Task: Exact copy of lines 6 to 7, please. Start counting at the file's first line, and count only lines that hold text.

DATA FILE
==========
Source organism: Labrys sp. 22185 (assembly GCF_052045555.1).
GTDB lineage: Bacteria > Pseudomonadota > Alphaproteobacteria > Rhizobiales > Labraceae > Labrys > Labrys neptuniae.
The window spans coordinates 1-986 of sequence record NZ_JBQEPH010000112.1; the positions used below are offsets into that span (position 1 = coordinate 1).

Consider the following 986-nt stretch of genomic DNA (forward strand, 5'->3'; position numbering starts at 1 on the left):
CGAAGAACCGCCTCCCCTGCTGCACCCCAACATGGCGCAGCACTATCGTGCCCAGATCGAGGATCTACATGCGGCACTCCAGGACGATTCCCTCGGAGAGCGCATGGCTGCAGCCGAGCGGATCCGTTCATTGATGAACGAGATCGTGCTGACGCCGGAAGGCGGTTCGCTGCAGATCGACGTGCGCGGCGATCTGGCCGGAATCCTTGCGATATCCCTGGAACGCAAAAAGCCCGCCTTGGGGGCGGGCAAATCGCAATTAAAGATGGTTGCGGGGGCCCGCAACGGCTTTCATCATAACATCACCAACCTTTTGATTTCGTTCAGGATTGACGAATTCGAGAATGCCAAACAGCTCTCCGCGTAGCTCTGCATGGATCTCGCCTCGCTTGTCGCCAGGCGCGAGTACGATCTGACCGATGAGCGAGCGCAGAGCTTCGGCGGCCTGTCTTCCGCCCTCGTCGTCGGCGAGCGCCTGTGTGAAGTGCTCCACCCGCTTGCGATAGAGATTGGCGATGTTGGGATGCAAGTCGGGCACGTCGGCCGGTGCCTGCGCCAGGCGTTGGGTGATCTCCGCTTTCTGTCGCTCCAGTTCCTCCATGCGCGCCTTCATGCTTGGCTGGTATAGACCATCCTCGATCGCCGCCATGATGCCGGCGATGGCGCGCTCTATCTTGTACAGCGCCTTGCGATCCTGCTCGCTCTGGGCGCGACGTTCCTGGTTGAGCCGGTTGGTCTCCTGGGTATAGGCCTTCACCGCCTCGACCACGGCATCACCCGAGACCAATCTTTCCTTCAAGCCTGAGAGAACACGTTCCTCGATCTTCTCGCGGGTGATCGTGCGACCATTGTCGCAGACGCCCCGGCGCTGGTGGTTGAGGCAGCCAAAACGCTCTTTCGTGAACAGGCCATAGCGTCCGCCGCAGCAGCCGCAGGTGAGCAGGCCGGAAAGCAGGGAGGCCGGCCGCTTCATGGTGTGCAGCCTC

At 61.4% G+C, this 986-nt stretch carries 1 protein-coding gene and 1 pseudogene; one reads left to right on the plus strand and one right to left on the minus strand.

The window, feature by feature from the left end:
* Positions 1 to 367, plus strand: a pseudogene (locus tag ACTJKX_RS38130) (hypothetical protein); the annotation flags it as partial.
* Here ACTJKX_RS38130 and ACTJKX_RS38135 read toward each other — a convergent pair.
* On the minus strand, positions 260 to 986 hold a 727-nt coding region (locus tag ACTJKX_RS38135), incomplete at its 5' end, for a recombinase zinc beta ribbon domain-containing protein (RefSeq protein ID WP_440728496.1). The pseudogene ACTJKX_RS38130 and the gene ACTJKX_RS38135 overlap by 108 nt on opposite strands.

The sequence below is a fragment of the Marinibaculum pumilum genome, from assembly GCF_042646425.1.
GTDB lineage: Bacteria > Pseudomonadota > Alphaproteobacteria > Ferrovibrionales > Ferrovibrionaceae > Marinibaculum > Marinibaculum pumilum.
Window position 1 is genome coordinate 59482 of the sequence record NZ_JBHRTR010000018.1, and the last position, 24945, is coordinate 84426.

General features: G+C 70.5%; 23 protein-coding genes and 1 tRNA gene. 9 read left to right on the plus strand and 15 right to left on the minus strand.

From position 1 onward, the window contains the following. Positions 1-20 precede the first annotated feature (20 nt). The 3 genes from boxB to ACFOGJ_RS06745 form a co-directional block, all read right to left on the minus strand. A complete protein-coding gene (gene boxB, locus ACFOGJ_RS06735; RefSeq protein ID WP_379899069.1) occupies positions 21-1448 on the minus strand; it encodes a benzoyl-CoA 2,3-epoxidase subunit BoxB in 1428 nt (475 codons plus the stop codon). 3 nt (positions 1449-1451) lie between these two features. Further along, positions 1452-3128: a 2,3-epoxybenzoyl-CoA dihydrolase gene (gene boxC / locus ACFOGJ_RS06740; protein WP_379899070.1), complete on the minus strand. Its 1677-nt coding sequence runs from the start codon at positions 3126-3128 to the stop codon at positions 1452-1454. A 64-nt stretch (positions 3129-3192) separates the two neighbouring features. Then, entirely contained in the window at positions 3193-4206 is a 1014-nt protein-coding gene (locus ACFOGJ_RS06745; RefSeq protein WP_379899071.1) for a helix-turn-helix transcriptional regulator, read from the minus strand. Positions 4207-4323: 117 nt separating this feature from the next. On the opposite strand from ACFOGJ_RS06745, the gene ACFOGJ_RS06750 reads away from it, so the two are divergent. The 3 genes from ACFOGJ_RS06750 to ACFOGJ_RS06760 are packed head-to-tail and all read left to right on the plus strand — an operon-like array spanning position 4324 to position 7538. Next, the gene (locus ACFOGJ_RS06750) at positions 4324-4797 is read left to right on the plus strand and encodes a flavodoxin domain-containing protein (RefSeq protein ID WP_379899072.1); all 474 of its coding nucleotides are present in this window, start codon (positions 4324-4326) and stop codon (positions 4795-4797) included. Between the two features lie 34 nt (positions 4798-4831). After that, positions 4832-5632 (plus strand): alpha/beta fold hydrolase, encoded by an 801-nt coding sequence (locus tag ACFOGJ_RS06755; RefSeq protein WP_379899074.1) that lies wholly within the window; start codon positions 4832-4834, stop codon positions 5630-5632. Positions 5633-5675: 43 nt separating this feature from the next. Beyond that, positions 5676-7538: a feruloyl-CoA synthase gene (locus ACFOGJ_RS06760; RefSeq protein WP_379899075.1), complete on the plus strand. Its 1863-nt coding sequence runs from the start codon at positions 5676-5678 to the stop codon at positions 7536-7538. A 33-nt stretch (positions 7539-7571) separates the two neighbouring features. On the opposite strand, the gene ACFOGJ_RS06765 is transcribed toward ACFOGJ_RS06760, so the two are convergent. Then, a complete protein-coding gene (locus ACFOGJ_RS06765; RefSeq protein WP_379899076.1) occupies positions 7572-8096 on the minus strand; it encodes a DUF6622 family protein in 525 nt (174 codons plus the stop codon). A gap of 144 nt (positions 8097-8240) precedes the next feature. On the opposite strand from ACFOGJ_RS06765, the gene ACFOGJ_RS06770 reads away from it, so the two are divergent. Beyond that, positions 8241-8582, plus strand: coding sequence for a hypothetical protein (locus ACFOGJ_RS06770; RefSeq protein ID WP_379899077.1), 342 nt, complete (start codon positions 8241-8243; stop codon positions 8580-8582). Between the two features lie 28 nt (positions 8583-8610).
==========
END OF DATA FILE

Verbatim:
At 61.4% G+C, this 986-nt stretch carries 1 protein-coding gene and 1 pseudogene; one reads left to right on the plus strand and one right to left on the minus strand.

The window, feature by feature from the left end: